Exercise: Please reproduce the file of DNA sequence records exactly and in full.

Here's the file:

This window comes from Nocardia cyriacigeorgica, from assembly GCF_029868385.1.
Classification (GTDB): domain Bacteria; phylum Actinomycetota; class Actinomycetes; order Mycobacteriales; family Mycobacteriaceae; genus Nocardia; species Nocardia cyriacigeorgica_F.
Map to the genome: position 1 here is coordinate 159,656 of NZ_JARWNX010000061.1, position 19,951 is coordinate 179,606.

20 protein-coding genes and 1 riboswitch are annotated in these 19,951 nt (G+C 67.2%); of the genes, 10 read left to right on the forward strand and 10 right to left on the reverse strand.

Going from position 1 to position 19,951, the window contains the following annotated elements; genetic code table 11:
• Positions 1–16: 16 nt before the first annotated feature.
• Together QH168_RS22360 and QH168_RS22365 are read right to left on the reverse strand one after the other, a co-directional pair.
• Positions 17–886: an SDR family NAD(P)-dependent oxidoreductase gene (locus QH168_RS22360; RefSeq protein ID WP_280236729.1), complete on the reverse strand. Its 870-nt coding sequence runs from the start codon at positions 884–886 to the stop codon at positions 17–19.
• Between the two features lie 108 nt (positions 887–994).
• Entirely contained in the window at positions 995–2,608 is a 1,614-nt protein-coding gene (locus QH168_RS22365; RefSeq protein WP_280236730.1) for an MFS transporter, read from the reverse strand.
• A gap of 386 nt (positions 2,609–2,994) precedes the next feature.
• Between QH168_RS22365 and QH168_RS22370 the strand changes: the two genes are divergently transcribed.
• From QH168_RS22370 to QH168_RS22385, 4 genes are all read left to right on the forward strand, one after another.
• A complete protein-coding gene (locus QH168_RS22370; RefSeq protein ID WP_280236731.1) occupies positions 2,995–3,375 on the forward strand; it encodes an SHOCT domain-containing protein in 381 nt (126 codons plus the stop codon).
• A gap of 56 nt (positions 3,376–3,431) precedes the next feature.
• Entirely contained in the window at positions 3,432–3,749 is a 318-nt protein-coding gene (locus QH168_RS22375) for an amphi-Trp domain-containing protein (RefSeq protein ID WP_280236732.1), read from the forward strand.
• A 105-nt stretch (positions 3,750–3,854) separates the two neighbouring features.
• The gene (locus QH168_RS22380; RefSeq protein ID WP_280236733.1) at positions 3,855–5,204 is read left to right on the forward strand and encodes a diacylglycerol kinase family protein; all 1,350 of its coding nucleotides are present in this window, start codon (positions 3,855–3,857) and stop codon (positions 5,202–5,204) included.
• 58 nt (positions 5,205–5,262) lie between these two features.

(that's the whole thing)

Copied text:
This window comes from Nocardia cyriacigeorgica, from assembly GCF_029868385.1.
Classification (GTDB): domain Bacteria; phylum Actinomycetota; class Actinomycetes; order Mycobacteriales; family Mycobacteriaceae; genus Nocardia; species Nocardia cyriacigeorgica_F.
Map to the genome: position 1 here is coordinate 159,656 of NZ_JARWNX010000061.1, position 19,951 is coordinate 179,606.

20 protein-coding genes and 1 riboswitch are annotated in these 19,951 nt (G+C 67.2%); of the genes, 10 read left to right on the forward strand and 10 right to left on the reverse strand.

Going from position 1 to position 19,951, the window contains the following annotated elements; genetic code table 11:
• Positions 1–16: 16 nt before the first annotated feature.
• Together QH168_RS22360 and QH168_RS22365 are read right to left on the reverse strand one after the other, a co-directional pair.
• Positions 17–886: an SDR family NAD(P)-dependent oxidoreductase gene (locus QH168_RS22360; RefSeq protein ID WP_280236729.1), complete on the reverse strand. Its 870-nt coding sequence runs from the start codon at positions 884–886 to the stop codon at positions 17–19.
• Between the two features lie 108 nt (positions 887–994).
• Entirely contained in the window at positions 995–2,608 is a 1,614-nt protein-coding gene (locus QH168_RS22365; RefSeq protein WP_280236730.1) for an MFS transporter, read from the reverse strand.
• A gap of 386 nt (positions 2,609–2,994) precedes the next feature.
• Between QH168_RS22365 and QH168_RS22370 the strand changes: the two genes are divergently transcribed.
• From QH168_RS22370 to QH168_RS22385, 4 genes are all read left to right on the forward strand, one after another.
• A complete protein-coding gene (locus QH168_RS22370; RefSeq protein ID WP_280236731.1) occupies positions 2,995–3,375 on the forward strand; it encodes an SHOCT domain-containing protein in 381 nt (126 codons plus the stop codon).
• A gap of 56 nt (positions 3,376–3,431) precedes the next feature.
• Entirely contained in the window at positions 3,432–3,749 is a 318-nt protein-coding gene (locus QH168_RS22375) for an amphi-Trp domain-containing protein (RefSeq protein ID WP_280236732.1), read from the forward strand.
• A 105-nt stretch (positions 3,750–3,854) separates the two neighbouring features.
• The gene (locus QH168_RS22380; RefSeq protein ID WP_280236733.1) at positions 3,855–5,204 is read left to right on the forward strand and encodes a diacylglycerol kinase family protein; all 1,350 of its coding nucleotides are present in this window, start codon (positions 3,855–3,857) and stop codon (positions 5,202–5,204) included.
• 58 nt (positions 5,205–5,262) lie between these two features.